Concept of the Pelvic Floor as a Unit

G.Willy Davila

Disorders of urinary and fecal continence, as well as genital and rectal support, are common in adult women. Clinicians who address these problems include urologists, gynecologists, and colorectal surgeons. Great advances have been made in the treatment of continence and support disorders. Unfortunately, our current model of vertical integration for care of disease entities has limited a clinician's understanding to the vertical unit in which the clinician has an expertise. This frequently leads to serial surgeries because of the lack of identification of dysfunction in an adjacent organ system of the pelvic floor. There has been little overlap in the verticalized spectrum of care provided by urologists (kidneys, ureters, bladder, urethra), gynecologists (uterus, vagina, perineum), and colorectal surgeons (colon, rectum, anus). Coexistence of dysfunction of urinary and bowel control is high and is well established.1 Unfortunately, clinicians who address pelvic floor dysfunction syndromes have been slow to adapt their practice styles to address all pelvic floor dysfunctions in one setting. Our concept of horizontal integration of pelvic floor dysfunction evaluation and management (Figure 1-1.1) is not new.2 This concept is expanding as clinicians realize the importance of a team approach to evaluation and treatment of pelvic floor dysfunction. We hoped to emphasize these principles as we prepared this textbook.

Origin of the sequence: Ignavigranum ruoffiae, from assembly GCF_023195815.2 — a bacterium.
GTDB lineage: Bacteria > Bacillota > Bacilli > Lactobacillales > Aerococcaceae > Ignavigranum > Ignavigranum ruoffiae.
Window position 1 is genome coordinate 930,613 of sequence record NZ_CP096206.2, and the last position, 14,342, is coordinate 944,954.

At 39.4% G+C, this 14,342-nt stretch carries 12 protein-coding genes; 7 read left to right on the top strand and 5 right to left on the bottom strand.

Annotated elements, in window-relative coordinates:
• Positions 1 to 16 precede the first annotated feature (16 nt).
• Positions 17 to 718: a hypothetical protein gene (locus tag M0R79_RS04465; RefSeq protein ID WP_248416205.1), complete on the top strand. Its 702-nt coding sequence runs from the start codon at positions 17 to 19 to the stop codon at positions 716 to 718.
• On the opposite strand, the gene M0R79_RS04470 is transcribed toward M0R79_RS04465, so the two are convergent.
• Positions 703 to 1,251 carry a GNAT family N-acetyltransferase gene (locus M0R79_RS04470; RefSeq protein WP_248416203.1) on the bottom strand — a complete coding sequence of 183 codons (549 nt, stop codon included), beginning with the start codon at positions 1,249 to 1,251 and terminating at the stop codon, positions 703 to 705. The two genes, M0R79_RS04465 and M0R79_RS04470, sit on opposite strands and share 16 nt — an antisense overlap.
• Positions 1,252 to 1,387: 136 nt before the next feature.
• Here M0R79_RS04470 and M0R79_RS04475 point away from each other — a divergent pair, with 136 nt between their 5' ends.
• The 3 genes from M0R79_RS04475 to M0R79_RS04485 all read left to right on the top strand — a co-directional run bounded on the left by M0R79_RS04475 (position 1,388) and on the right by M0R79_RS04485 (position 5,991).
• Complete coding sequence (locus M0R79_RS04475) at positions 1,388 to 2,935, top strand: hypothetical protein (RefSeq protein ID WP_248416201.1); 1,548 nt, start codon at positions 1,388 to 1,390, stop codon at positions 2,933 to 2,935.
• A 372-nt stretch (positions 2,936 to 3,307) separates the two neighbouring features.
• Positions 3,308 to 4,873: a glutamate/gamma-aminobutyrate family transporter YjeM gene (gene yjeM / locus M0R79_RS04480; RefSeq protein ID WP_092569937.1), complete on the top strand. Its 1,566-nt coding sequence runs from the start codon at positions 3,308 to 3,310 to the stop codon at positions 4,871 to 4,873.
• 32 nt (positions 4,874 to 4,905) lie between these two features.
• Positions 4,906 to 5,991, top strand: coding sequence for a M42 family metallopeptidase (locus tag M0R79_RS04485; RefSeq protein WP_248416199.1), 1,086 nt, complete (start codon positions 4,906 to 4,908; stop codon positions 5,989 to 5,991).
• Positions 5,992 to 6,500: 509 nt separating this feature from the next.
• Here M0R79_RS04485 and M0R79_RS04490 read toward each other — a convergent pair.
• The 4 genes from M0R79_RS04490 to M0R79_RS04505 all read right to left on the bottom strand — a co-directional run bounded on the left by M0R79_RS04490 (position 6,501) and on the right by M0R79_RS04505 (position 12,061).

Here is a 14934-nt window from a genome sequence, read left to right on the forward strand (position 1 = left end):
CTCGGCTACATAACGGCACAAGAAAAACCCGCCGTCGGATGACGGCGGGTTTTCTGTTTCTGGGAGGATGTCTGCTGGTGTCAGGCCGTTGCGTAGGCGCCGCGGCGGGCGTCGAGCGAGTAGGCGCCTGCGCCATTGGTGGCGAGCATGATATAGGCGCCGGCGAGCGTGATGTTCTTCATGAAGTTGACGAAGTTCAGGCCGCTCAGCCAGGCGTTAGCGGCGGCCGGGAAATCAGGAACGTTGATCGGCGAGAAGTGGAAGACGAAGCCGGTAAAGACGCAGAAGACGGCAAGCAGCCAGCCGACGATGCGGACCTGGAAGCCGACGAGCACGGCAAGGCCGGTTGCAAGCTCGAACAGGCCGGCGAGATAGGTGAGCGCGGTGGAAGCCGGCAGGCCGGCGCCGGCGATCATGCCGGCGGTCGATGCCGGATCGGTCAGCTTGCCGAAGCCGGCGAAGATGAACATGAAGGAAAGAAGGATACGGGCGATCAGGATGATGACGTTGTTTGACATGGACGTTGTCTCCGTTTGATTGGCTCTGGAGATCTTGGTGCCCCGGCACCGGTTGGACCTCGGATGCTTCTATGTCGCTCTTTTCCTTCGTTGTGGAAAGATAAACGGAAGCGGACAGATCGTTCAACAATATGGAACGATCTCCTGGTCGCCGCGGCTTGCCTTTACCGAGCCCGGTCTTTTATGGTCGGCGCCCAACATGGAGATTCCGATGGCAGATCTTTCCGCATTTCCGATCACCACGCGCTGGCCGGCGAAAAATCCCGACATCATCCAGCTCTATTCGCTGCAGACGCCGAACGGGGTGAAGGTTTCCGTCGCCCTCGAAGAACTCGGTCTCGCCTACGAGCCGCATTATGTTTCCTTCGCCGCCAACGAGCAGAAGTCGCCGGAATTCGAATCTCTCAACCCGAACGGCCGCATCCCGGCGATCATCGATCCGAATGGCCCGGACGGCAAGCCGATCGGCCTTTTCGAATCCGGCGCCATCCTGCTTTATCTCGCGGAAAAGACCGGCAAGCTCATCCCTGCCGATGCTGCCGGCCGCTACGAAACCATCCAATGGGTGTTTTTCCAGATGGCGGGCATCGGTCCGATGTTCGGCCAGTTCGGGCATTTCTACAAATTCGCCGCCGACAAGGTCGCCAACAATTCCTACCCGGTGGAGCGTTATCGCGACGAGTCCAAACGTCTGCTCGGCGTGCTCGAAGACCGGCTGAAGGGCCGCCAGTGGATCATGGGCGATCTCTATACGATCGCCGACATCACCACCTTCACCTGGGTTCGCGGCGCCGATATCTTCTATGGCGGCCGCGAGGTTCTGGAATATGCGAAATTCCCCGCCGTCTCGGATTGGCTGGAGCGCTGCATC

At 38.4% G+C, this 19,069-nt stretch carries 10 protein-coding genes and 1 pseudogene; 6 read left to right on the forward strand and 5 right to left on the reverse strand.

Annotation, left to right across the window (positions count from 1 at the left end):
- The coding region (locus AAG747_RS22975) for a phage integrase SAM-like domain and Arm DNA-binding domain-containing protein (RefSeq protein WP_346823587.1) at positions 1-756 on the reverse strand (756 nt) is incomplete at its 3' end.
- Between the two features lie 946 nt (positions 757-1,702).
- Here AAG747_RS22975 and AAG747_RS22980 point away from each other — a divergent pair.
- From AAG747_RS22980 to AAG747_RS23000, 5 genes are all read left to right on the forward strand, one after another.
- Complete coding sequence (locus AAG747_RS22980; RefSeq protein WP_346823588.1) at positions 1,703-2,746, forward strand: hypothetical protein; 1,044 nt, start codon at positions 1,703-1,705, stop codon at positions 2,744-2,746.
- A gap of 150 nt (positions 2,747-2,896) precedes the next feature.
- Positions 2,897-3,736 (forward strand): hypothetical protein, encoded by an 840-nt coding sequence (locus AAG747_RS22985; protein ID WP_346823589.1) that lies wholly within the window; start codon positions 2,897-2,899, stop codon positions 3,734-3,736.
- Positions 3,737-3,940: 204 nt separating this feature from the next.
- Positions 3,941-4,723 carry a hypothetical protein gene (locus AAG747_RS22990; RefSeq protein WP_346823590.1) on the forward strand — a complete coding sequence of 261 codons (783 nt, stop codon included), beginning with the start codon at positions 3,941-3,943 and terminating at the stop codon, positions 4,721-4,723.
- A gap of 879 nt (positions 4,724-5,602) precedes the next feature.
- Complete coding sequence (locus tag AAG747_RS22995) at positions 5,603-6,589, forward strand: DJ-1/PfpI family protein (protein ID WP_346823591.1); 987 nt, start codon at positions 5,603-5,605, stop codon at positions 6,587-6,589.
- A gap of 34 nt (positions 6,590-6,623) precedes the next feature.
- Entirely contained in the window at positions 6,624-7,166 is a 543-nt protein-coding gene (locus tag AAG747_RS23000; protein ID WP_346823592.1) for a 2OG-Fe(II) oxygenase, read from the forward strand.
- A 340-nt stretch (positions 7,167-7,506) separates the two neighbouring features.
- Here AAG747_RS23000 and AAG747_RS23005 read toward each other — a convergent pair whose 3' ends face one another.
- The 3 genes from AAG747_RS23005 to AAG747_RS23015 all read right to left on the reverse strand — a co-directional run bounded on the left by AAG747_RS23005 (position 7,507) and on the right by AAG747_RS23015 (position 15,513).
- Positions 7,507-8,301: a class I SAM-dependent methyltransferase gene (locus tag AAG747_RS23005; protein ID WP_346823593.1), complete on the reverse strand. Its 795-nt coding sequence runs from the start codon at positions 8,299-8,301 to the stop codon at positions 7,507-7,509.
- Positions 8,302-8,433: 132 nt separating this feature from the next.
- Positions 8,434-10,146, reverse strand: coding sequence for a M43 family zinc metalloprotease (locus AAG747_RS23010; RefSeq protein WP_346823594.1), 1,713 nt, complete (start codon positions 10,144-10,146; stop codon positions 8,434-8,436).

Constipation Prescription

Constipation Prescription

Did you ever think feeling angry and irritable could be a symptom of constipation? A horrible fullness and pressing sharp pains against the bladders can’t help but affect your mood. Sometimes you just want everyone to leave you alone and sleep to escape the pain. It is virtually impossible to be constipated and keep a sunny disposition. Follow the steps in this guide to alleviate constipation and lead a happier healthy life.

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